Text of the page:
Business Overview

RVA Business Brokers is pleased to offer this full of potential HVAC company to the market.

Our Client is a Maryland-based provider of heating and cooling sales and service. Boasting a broad customer base and a reputation for excellent service, the Company is an impressive opportunity for a strategic buyer or a financial acquirer looking for a platform.
Company revenues for 2021 are on track through six months of 2021 to be at an all-time high of approximately $1,100,000 The company has experienced consistent revenue over 2016 to 2019. Revenue for 2020 was near the same level as previous years but Covid caused second quarter revenue to be down significantly and also some disruptions in the supply chain effected profitability. Combination with an existing company in the industry could generate new cost savings and further increase this margin. Steady Controlled Growth in SDE and Cash Flow!


  • Asking Price: $750,000
  • Cash Flow: $280,000
  • Gross Revenue: $1,200,000
  • FF&E: $10,000
  • Inventory: $5,000
  • Inventory Included: N/A
  • Established: 2011

Detailed Information

  • Property Owned or Leased:N/A
  • Property Included:N/A
  • Building Square Footage:1,800
  • Lot Size:N/A
  • Total Number of Employees:7
  • Furniture, Fixtures and Equipment:N/A
About The Facility:

We have a nice 1800 Square foot office/industrial space with roll up doors

Is Support & Training Included:

Owner is willing to stay indefinatlely would like to get away from the back office work of ownership

Purpose For Selling:

Owners approaching retirement but wants to unload the back office management

Pros and Cons:

There is always competition

Opportunities and Growth:

Unlimited Growth available from the area

Additional Info

The company was established in 2011, making the business 11 years old.
The transaction won't include inventory valued at $5,000*, which ins't included in the listing price.

The business has 7 employees and is situated in a building with approx. square footage of 1,800 sq ft.
The property is leased by the business for $1,800 per Month

Why is the Current Owner Selling The Business?

There are all kinds of reasons people choose to sell businesses. However, the real reason and the one they tell you might be 2 absolutely different things. For instance, they might claim "I have way too many various commitments" or "I am retiring". For lots of sellers, these factors stand. But also, for some, these might simply be excuses to attempt to conceal the reality of altering demographics, increased competitors, current reduction in profits, or an array of various other reasons. This is why it is very vital that you not depend totally on a seller's word, however instead, utilize the seller's answer together with your general due diligence. This will repaint a more reasonable image of the business's current scenario.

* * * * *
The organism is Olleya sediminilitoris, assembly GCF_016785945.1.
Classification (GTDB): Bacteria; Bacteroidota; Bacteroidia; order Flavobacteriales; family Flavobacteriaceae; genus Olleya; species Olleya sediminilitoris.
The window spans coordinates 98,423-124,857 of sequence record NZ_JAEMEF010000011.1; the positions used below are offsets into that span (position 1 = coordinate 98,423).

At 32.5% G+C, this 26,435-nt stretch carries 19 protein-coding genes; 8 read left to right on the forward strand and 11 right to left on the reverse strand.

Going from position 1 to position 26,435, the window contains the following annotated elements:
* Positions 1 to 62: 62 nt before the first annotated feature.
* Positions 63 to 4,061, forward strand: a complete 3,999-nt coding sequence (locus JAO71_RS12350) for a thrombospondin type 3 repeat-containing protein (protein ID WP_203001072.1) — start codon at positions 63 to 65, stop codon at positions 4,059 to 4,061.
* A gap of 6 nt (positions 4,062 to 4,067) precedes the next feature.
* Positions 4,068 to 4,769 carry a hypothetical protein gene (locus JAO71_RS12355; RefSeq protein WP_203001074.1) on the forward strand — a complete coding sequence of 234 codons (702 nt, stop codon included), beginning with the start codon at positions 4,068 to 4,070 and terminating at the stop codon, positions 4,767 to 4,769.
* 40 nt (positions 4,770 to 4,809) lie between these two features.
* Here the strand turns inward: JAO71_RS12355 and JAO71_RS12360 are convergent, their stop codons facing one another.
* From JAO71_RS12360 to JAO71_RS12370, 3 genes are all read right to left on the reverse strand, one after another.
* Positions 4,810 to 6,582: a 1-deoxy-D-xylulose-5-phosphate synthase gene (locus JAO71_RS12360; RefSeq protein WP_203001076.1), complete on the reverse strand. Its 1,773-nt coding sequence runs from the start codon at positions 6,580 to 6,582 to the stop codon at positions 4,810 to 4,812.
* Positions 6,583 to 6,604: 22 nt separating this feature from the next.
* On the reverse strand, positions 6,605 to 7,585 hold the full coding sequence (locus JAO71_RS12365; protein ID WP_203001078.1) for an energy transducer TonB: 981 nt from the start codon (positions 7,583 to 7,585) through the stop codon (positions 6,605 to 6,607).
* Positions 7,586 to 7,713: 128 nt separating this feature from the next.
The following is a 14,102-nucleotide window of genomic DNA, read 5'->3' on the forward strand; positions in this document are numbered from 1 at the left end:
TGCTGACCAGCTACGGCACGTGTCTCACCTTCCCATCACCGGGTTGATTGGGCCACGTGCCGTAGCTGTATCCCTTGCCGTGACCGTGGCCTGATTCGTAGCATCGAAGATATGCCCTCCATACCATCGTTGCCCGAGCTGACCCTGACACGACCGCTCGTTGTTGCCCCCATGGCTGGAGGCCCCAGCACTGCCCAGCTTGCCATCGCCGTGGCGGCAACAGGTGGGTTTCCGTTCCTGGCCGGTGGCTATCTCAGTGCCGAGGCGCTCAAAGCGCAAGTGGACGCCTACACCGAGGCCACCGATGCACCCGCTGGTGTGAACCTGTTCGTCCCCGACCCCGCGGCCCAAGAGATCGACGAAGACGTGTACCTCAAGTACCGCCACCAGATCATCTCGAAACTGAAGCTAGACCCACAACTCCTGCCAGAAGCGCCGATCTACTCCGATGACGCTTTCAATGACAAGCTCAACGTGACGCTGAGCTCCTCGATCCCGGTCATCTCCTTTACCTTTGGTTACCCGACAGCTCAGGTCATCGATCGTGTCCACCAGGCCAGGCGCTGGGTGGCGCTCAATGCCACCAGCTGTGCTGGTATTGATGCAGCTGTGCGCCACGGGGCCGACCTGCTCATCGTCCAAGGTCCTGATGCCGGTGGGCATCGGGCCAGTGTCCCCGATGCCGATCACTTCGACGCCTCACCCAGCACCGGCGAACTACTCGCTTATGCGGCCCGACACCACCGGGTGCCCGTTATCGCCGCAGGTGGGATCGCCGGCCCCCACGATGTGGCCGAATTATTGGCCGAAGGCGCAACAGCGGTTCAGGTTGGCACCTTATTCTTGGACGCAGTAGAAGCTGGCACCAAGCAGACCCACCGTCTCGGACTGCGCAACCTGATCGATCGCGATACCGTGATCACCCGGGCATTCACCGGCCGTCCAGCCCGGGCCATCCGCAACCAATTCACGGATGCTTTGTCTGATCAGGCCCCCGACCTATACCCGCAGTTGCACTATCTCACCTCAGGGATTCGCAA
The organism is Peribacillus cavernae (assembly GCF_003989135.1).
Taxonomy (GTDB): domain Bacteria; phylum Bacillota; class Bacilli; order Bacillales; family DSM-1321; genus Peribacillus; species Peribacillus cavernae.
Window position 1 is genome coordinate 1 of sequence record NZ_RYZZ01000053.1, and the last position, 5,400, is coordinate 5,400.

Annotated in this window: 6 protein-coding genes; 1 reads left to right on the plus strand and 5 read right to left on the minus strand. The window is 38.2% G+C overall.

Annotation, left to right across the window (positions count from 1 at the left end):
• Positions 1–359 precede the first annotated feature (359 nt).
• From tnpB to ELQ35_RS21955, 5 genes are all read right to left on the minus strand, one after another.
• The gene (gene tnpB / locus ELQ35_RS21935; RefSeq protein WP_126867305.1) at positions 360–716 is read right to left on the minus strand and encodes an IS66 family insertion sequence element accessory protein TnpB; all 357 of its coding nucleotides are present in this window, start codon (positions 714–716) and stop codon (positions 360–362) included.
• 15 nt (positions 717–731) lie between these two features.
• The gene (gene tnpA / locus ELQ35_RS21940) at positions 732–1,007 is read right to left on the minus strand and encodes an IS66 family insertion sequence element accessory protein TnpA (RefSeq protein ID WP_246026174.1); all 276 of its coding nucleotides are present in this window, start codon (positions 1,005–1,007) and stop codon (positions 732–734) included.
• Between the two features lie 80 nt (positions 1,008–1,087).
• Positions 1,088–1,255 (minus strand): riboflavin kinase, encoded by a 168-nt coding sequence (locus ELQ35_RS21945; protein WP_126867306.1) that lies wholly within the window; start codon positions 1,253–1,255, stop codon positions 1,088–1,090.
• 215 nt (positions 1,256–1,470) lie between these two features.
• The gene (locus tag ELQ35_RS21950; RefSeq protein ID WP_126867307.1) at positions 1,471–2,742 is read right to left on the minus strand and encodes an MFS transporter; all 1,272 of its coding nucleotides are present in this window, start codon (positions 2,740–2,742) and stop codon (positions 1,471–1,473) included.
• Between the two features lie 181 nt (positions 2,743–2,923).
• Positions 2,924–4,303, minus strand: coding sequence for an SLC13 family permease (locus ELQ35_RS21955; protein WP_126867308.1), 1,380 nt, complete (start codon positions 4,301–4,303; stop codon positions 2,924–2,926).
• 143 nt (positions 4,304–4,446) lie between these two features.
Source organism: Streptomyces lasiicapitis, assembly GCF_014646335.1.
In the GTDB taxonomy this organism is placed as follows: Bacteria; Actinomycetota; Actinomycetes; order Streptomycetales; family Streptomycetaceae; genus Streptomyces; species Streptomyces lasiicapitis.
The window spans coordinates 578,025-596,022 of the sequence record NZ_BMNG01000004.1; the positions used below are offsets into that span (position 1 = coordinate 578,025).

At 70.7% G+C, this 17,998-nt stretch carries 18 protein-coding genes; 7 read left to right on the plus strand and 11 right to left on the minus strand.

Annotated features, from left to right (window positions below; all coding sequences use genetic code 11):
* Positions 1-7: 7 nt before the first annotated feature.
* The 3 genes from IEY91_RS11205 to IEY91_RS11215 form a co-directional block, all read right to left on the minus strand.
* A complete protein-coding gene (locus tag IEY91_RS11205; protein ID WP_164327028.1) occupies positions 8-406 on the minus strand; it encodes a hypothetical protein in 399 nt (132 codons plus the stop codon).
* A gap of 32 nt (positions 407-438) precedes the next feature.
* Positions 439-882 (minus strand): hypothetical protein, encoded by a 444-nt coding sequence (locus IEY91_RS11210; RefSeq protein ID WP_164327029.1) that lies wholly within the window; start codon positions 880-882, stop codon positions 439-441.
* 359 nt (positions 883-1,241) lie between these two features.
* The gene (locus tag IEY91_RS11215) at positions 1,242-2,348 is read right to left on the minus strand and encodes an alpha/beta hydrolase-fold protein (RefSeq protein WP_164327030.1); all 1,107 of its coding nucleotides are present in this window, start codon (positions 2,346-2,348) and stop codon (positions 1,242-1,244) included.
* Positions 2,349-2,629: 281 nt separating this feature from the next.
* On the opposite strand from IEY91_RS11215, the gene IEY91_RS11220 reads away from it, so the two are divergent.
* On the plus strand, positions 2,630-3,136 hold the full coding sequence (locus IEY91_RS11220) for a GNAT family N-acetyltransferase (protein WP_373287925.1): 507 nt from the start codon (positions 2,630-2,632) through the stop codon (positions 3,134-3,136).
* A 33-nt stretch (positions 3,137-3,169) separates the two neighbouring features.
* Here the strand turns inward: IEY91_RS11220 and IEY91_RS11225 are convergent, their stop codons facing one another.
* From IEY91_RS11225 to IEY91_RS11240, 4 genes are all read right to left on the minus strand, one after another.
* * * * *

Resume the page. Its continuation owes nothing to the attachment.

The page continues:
Existing Debts and Future Obligations

If the current entity is in debt, which numerous companies are, then you will certainly need to consider this when valuating/preparing your offer. Many operating businesses take out loans in order to cover things like supplies, payroll, accounts payable, so on and so forth. Remember that occasionally this can imply that profit margins are too tight. Numerous organisations come under a revolving door of taking on debt as a way to pay back other loans. Along with debts, there may additionally be future obligations to think about. There might be an outstanding lease on tools or the building where the business resides. The business may have existing contracts with suppliers that should be satisfied or may lead to charges if terminated early.

Understanding the Customer Base, Competition and Area Demographics

How do businesses in the location draw in new consumers? Many times, operating businesses have repeat customers, which develop the core of their everyday profits. Specific aspects such as new competitors sprouting up around the area, road building and construction, and staff turnover can affect repeat customers and negatively influence future revenues. One essential thing to consider is the location of the business. Is it in an extremely trafficked shopping center, or is it concealed from the highway? Undoubtedly, the more people that see the business often, the better the possibility to construct a returning client base. A last idea is the basic area demographics. Is the business situated in a densely populated city, or is it situated on the outside border of town? Just how might the local median home income impact future revenue potential?